Victoria McNish Victoria McNish

In 2013 the Intergovernmental Panel on Climate Change (IPCC) concluded it was “unequivocal” that global warming was the result of human actions. The UN Secretary General (unable to avoid the pun) warned: “The heat is on. Now we must act”.

So far in the 2019 General Election we’ve heard much of Labour’s ‘Green Industrial Revolution’ and Tory clamourings of ‘Vote Blue, Go Green’, reminiscent of Cameron’s 2005 catch phrase.

And today we finally got sight of the long-sought after, highly anticipated – you guessed it – the Green Party’s Election Manifesto, with a pledge to reach net zero carbon emissions by 2030.

Jokes aside, as the Greens reiterate their 2030 commitment, the spotlight is back on Labour’s reluctance to firmly place their election stakes on the Green’s lawn. Despite Labour’s membership voting in favour of a fixed 2030 target at its annual Conference, the party has reportedly watered down its manifesto commitment to instead eradicate a “significant majority” of carbon emissions by 2030.

In what is starting to become a bit of a trend in the party’s policies, Labour has shied away from a firm 2030 commitment amid pressure from the GMB and fears it could lead to mass job losses. All Labour’s Shadow Energy and Climate Change Secretary, Barry Gardiner, could pledge on the Monday morning news round was that Labour’s net zero target was still “well before 2050”.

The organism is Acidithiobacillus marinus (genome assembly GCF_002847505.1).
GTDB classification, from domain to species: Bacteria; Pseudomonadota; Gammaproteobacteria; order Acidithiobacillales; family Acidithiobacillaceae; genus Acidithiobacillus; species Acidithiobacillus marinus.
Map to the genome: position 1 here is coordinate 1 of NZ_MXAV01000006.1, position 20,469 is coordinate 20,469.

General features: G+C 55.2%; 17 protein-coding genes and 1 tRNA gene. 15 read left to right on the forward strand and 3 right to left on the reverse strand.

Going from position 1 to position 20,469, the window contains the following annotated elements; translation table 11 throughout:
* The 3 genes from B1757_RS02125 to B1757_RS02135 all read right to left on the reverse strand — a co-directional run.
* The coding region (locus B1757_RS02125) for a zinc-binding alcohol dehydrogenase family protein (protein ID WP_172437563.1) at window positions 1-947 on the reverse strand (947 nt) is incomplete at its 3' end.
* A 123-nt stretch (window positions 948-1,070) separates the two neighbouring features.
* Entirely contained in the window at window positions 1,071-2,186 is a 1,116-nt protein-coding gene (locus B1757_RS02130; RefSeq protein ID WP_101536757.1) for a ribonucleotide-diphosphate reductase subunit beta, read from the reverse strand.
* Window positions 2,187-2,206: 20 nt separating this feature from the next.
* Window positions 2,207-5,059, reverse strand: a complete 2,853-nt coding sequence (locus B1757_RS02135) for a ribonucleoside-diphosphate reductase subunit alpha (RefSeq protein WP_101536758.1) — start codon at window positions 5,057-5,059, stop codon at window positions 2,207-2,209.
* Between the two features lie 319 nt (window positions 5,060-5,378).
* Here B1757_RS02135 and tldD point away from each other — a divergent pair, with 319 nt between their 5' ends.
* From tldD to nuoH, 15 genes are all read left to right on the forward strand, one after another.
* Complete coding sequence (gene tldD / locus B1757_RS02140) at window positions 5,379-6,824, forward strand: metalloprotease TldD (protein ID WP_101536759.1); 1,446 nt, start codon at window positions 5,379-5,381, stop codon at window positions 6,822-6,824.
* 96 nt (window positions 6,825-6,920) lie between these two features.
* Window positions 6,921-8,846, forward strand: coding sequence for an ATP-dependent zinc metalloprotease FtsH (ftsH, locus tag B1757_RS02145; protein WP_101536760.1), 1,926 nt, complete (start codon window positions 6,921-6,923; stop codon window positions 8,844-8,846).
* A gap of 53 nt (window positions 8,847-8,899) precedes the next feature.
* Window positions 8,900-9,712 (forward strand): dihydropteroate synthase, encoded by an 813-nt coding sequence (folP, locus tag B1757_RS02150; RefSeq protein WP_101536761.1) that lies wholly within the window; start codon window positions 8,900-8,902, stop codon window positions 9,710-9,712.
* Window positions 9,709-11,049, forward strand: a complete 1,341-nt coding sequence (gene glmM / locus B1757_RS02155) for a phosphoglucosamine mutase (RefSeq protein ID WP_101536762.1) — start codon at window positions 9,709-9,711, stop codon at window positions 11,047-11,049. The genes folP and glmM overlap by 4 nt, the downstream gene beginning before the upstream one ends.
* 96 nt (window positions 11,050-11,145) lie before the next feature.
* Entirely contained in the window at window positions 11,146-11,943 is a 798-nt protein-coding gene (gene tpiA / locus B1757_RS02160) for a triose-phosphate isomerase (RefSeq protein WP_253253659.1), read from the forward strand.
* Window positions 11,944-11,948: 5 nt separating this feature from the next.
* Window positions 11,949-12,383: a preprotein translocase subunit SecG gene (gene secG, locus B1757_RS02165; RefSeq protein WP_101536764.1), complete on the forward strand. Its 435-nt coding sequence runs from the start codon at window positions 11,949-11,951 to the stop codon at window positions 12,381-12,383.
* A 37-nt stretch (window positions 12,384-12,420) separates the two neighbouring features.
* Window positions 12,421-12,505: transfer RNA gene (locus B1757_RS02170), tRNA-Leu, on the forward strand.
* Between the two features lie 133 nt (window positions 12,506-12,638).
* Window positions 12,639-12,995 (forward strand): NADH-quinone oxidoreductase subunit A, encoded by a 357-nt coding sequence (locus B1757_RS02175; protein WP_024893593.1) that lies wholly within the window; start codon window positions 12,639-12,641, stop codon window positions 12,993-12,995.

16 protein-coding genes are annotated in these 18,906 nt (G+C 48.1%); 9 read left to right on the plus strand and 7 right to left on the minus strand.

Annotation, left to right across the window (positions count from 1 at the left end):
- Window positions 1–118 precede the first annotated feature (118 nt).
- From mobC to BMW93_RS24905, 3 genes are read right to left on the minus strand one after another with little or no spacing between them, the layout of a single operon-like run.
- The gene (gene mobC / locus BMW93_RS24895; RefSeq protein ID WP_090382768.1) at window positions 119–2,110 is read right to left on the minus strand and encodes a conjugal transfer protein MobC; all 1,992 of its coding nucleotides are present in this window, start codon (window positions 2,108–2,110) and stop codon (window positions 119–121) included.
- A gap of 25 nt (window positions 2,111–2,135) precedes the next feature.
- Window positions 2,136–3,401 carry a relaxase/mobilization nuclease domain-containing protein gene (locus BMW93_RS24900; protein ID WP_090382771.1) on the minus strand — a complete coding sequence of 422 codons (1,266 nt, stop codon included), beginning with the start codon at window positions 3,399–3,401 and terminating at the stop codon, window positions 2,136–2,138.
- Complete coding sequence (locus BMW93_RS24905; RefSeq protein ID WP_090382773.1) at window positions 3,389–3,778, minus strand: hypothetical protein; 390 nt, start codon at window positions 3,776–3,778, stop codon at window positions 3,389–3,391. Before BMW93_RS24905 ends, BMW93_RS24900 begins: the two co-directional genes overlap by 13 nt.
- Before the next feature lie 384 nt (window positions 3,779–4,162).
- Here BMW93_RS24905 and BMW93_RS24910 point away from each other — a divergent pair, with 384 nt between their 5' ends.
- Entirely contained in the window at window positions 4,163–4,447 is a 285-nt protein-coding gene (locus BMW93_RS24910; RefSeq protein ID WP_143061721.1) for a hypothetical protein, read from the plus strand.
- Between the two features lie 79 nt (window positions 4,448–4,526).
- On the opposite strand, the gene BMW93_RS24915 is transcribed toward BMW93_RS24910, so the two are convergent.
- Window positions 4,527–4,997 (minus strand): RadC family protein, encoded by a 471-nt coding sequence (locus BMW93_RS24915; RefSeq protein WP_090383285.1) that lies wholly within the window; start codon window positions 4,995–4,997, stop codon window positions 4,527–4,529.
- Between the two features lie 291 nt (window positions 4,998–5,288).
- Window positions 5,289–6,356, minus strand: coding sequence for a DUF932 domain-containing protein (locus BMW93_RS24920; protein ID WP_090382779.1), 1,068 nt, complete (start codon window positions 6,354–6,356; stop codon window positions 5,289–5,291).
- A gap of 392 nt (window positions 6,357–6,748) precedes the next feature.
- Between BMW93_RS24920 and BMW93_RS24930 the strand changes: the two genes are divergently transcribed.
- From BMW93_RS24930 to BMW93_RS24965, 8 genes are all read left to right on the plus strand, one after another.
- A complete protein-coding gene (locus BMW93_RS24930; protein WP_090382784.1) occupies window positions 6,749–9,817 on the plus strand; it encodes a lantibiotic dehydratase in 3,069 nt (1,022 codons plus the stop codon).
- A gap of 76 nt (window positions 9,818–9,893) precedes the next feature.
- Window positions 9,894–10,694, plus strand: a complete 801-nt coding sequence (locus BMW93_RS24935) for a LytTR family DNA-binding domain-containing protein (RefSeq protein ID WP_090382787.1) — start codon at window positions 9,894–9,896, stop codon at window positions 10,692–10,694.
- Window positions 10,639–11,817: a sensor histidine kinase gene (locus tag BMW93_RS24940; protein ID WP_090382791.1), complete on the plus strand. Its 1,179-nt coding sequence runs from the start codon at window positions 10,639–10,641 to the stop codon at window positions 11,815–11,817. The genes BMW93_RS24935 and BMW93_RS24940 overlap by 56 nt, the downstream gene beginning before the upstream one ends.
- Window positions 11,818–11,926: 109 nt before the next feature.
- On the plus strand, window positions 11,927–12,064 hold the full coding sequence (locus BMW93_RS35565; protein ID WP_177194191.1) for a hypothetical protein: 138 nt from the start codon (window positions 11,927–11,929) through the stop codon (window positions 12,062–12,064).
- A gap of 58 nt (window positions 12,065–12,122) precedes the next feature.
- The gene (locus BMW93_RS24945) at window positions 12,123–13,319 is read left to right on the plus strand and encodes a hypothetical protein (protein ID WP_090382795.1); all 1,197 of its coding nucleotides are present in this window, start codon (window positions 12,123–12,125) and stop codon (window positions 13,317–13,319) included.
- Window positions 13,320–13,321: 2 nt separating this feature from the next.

The Conservatives have refused to budge from their 2050 target, and the Lib Dems have only been a fraction more ambitious in promising to bring this forward to 2045.

While today “net zero” is a household slogan and a centrepiece of each of the party’s policy agendas, even a year ago the term was relegated a phrase for use by policy wonks. Let’s not forget that the Conservative Government only signed the 2050 target into legislation in June of this year, making Britain the first major economy to do so.

Even the GMB – while it may sound a little ‘project fear’– have claimed that 2030 is “utterly unachievable”, meaning people’s petrol cars would be confiscated within a decade and families only being allowed take one flight every 5 years.

Putting the 2030 net-zero target aside, it will be interesting to see whether any other aspects of the Green Party’s ambitious ‘Green New Deal’ will push the major parties to up their game. Most eye-catching are the Party’s pledges for a Carbon Tax on fossil fuels, a ban advertising for flights, the introduction of a Frequent Flyer Levy, and a ban the production of single-use plastics for packaging.

Under the Lib Dem–Green–Plaid Cymru ‘Unite to Remain’ agreement, the other two parties will not stand against the Greens in 9 seats in the hope that they will increase the number of Green MP on the Commons benches.
Yet given our First Past The Post system, the ‘Unite to Remain’ agreement may well fall flat leaving Caroline Lucas once again alone on the benches as the Green Party’s only MP.

Regardless of the outcome of the election, we shouldn’t merely render such policies as green (blue) sky thinking. This year has seen more climate change protests than ever, from Extinction Rebellion to school children, with the former at it again this week holding hunger strikes outside the political party HQs, urging them to commit to reach net-zero by 2025.

In today’s world, politics is not just played out on the benches of Parliaments, but on twitter timelines, in encrypted WhatsApp groups, through Facebook events and on Instagram stories. No matter which party and their net-zero pledge makes in into No. 10, the pressure to move further, faster will continue to dominate political discourse at a global level.